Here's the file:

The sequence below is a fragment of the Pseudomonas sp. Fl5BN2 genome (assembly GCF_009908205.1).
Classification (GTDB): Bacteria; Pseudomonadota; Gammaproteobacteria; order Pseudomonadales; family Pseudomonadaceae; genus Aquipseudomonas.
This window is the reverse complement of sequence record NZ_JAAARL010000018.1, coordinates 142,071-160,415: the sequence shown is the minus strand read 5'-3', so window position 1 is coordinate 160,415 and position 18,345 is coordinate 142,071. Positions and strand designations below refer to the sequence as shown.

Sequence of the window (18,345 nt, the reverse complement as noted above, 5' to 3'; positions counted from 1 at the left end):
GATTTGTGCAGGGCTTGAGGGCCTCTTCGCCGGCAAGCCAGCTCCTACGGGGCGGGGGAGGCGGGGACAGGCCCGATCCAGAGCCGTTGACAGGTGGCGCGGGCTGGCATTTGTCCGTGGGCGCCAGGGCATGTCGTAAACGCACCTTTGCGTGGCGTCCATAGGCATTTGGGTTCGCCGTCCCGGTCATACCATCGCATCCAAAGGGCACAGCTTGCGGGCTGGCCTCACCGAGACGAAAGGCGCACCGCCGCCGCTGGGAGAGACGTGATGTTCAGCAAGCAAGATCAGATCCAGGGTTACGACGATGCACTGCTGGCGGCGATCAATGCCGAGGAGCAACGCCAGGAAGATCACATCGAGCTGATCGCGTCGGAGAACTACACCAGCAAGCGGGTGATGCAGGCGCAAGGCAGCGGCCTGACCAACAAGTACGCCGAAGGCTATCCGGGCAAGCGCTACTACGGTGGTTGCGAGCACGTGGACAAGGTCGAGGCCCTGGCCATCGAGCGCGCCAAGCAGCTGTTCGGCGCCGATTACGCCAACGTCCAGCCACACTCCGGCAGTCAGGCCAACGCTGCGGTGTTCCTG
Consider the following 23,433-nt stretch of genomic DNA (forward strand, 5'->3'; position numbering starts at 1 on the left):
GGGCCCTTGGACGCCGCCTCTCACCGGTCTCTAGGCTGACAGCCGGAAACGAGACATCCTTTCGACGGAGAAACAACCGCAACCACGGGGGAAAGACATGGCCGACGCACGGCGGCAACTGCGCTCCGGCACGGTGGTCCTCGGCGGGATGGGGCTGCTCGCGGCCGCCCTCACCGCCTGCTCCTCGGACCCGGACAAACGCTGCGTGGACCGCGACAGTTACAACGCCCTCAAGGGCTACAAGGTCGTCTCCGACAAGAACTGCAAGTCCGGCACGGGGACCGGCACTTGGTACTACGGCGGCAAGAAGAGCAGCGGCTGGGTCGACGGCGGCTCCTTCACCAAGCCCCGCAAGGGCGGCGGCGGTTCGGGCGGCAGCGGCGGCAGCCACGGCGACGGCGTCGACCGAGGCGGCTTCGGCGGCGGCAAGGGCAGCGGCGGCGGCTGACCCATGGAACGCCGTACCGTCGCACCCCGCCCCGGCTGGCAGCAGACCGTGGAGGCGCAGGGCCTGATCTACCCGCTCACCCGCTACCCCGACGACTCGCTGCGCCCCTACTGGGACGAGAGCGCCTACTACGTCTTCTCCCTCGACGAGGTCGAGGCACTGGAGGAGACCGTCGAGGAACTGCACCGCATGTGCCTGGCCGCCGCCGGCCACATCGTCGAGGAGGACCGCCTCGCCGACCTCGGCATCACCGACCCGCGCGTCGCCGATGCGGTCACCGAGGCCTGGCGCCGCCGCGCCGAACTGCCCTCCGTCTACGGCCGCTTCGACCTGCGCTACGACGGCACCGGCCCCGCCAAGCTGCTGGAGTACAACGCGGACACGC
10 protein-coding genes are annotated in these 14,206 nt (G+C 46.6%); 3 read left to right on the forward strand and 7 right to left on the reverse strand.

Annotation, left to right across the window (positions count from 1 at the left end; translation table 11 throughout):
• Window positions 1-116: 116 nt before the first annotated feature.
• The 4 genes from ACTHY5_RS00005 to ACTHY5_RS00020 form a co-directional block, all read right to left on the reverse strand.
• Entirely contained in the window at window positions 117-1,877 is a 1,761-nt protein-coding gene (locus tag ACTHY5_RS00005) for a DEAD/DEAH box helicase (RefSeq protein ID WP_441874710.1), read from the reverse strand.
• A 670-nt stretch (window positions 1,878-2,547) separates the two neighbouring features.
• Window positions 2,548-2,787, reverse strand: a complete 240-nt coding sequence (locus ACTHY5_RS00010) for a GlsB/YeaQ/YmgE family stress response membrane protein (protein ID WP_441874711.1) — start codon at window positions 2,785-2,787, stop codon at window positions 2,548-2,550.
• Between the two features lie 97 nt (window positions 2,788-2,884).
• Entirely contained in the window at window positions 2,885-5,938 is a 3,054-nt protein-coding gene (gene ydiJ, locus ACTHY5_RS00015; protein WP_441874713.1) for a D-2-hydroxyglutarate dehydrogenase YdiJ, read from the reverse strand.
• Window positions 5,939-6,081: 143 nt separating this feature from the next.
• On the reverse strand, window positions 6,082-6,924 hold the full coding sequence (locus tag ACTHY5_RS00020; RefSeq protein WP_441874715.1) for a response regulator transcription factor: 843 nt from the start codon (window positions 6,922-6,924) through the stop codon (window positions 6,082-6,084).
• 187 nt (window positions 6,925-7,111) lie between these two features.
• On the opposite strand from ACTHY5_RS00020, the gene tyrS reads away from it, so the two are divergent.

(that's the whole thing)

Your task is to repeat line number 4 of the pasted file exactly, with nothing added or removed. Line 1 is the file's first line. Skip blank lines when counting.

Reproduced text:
Sequence of the window (18,345 nt, the reverse complement as noted above, 5' to 3'; positions counted from 1 at the left end):